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Got a question, hope someone can answer... "This page is currently parked FREE by 123!" What does this mean? Thanks in advance for any response. My other question... I had this idea over a year ago and would like some educated opinions on how this would work, if at all, and what the pros and cons might be when creating such a system..

If you don't know what distributed computing is, go here....


I was thinking... if a few hundred computers could all be connected by automated registration software that used each computer's resources (and internet connection) to hammer the servers with registration attempts for the same names at the same time, wouldn't that increase the chances of grabbing those names before Snap, Pool, etc could?.

I'm not sure who'd get the names that were caught, but I have a few ideas about how to work that out. I'm not sure about the minimum number of computers that would have to be connected and I'm ignorant of a lot of the details involved in bringing such a system into existence, but does anyone think it's possible? Would it get the job done?.

I know that Snap has partner agreements with a few registrars and TDNAM grabs all the 123 reg names, so that would pretty much eliminate names from those particular registrars. Is there any way to get around that? If not, are there enough quality names left over to make such a system worthwhile?..

Comments (17)

That's a good question. I'm not sure what is the answer to your question. I'll do some research in Google and get back to you if I discover an anything. You should email the people at 123 reg as they probably could assist you..

Comment #1

If the database is centralized, how can distributed computing help?..

Comment #2

I think this is the key. At some point, as someone mentioned previously, you'd end up bottlenecking due to the limited resources of the registrar and their API. In theory, you may be able to develop this using many APIs from several registrars, but the amount of development and cooperation that would have to go into this would be far more hassle than just starting your own registrar..

Comment #3

In theory, a "bot net" or hundreds of computers trying to catch dropped names would work better than just a few servers. I mentioned a "bot net" because I see the best/cheapest implementation is to develop a client software like a P2P network or a distributed client software like SEDI that installed on volunteer's computers..

However, I suspect that companies like SnapNames have special business arrangements with quite a few registrars that share revenue, and I think the chances for catching a name on an open market is pretty slim. over the years, I count at least 15 registrars that have partnered with SnanpNames..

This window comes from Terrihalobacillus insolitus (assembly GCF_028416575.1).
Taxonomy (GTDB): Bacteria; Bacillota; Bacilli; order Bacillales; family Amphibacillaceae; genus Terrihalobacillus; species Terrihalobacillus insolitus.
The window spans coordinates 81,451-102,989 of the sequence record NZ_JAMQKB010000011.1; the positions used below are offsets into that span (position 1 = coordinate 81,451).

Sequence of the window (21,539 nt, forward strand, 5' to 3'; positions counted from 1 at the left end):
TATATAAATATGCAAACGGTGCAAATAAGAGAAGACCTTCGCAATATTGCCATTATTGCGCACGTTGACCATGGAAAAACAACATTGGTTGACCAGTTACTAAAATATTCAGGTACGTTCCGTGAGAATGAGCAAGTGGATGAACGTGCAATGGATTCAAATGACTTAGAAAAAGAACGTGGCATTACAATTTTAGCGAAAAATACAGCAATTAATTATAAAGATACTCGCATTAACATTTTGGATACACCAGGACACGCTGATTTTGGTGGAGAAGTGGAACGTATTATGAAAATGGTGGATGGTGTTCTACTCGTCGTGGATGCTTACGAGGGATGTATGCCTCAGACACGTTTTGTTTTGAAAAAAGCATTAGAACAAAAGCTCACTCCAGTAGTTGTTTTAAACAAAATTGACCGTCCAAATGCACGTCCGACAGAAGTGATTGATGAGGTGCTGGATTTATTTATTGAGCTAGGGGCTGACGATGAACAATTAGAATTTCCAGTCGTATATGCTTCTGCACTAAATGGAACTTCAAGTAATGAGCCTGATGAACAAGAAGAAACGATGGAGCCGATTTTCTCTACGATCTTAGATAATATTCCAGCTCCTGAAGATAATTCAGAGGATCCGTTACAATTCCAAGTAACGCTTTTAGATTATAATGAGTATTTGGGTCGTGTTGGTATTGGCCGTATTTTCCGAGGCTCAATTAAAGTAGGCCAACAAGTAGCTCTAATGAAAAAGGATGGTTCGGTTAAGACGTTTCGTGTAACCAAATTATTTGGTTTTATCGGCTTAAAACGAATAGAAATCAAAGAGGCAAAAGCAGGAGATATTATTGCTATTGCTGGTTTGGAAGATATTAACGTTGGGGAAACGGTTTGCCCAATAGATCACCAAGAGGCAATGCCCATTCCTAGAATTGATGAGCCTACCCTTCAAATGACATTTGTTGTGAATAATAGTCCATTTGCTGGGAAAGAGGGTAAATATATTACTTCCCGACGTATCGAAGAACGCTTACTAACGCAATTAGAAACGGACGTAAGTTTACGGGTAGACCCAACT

I think many of the expired names are being auctioned off as they expire, not really being dropped...

Comment #4

Thanks everyone for your well thought out responses! More please! We need to "pool" together to figure this out. I'd be willing to sell my whole portfolio if I knew we could make something like this work..

Please excuse anything I say in this post that comes across as ignorant, but this is to intentionally stop serious competition, right? I've heard these restrictions are something like one request per second, per computer (or IP)? So, if you had 200+ computers (or IPs?) running a distributed computing script, all making requests on a single HostGator simultanously, it may theoretically beat out some of the major dropcatchers, correct?.

So Snapnames has no restrictions on the number of reg requests per second at 15+ different registrars? Is that how they pick off so many great domains?.

That's exactly what I'm talking about... like.


Comment #5

Brian, whatever you come up with, I'm in on that..

Because in theory, yes your system does sound good and effective. 200 computers linked up together would be more powerful while at the same time, able to send 200 different requests..

I think we all should definitely pool in our knowledge and our resources to come up with something like this. Its high time we stood up against the big players...Goliath doesn't always have to win against David. We could come up with such a solution and whatever names we get would be kept in a trust, and upon selling the name, all the contributors would get an equal share..


Comment #6

I'm not sure thats how it works, though it very well may. I wouldnt imagine that these partner registrars are using their resources in a combined effort to catch names for Snap. I think it's more along the lines of, IF a HostGator is registered through them, AND it's dropping, they renew it and send it off to Snap to auction. So it's not a matter of sending requests, as much as it is just them renewing the HostGator before it becomes publicly available, like 123 reg does..